Guadua Bamboo

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Bamboo Species of Venezuela

Bamboo Species of Venezuela

10 genera, 60 species

Venezuela has the third highest woody bamboo diversity in Latin America. At present 10 genera and 60 species, 18 of them endemics, are reported with several species remaining to be described. A large part of the diversity is in the Guyana region, which has the endemic genus Myriocladus as well as endemic species of Arthrostylidium, Aulonemia, Neurolepis and Rhipidocladum.

The Venezuelan states with the highest woody bamboo diversity are: Bolivar, Amazonas, Tachira, Distrito Federal and Merida. The southern states (Amazonas and Bolivar) hold the greater diversity and number of woody bamboo species (63%), followed by the Andean region (38%).

The majority of the species belong to the genera Myriocladus and Chusquea (37%). The rest of the species are from the genera Guadua, Aulonemia, Arthrostylidium, Neurolepis, Rhipidocladum, Elytrostachys, Merostachys and Atractantha. The genus Guadua is well represented in Venezuela and only Brazil has a greater Guadua species diversity. Currently in Venezuela, there are 7 species described and confirmed with another 3 or so remaining to be described.

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The use of bamboo in the country is not significant and it contributes little to the local economy. However, interest has been expressed by various government agencies in bamboo as a natural resource.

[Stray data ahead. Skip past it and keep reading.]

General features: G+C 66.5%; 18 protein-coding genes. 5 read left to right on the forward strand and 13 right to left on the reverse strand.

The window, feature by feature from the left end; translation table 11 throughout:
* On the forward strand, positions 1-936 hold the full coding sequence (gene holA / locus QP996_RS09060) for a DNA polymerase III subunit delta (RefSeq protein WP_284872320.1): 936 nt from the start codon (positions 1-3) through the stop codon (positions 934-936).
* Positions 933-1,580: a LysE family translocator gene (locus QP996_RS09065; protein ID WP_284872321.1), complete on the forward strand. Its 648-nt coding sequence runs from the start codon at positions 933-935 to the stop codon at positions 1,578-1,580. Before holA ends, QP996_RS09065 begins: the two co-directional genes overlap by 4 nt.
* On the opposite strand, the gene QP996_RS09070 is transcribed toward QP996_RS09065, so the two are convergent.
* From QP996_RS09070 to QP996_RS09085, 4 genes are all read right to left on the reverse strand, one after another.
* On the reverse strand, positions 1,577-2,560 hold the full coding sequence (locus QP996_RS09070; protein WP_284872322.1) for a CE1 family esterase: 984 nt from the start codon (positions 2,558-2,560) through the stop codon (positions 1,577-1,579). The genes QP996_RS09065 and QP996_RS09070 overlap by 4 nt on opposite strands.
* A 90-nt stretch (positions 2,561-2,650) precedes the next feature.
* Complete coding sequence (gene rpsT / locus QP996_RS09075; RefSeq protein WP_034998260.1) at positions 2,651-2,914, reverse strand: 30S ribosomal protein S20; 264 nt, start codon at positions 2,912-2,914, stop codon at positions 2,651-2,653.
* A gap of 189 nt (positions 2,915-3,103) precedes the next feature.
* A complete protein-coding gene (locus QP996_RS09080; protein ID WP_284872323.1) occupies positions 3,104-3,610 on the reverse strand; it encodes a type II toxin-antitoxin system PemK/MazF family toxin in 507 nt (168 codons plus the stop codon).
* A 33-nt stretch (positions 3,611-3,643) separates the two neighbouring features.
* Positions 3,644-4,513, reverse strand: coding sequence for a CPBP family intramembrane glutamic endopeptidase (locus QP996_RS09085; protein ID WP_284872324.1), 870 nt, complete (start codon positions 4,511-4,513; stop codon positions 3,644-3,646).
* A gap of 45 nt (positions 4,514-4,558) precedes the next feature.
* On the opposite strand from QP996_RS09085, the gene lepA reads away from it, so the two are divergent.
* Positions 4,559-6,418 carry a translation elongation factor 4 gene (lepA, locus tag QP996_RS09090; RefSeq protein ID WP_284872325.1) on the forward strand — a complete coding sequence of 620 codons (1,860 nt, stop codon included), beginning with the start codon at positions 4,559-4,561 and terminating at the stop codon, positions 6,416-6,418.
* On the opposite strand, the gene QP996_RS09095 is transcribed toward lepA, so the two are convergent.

The genera Guadua and Bambusa are the only ones that might have at least a modest economic value in this country. Bamboo is still used by peasants and indigenous communities for building homes and for making various household utensils.

Bambusa bambos and Bambusa vulgaris are widely cultivated in Venezuela and are mainly used to construct homes, to make racks to dry tobacco and to stabilize riverbanks. Guadua angustifolia and Bambusa vulgaris are the most promising bamboo species.

Dragon Falls Venezuela

Guadua angustifolia occurs in the states of Merida, Tachira, Barinas and Amazonas, at lower and middle montane forest, mainly at the edge of riverbanks and creeks, at elevations of 100 to 1,000 m. It is locally called "guafa", "guafa real" or "bambu".

The total area of natural Guadua forest in Venezuela is difficult to estimate. There is no national or regional inventory of the Guadua forest or clumps that could help in calculating an estimated area. The only available inventory is about the 6,000 ha of Guadua (2.88%) in the Forestry Reserve of Ticoporo, which extends to 210 000 ha.

The average green weight of Guadua angustifolia in Venezuela is 59.6 kg, with an average green weight equal to 44.5 T-m/ha, equivalent to an average dry weight of 30.7 T-m/ha. On comparison with Asiatic species, such as Melocanna bambusoides (21 T-m/ha), Bambusa polymorpha (22 T-m/ha) and Bambusa arundinacea (32-36 T-m/ha), Guadua angustifolia represents a bountiful harvest.

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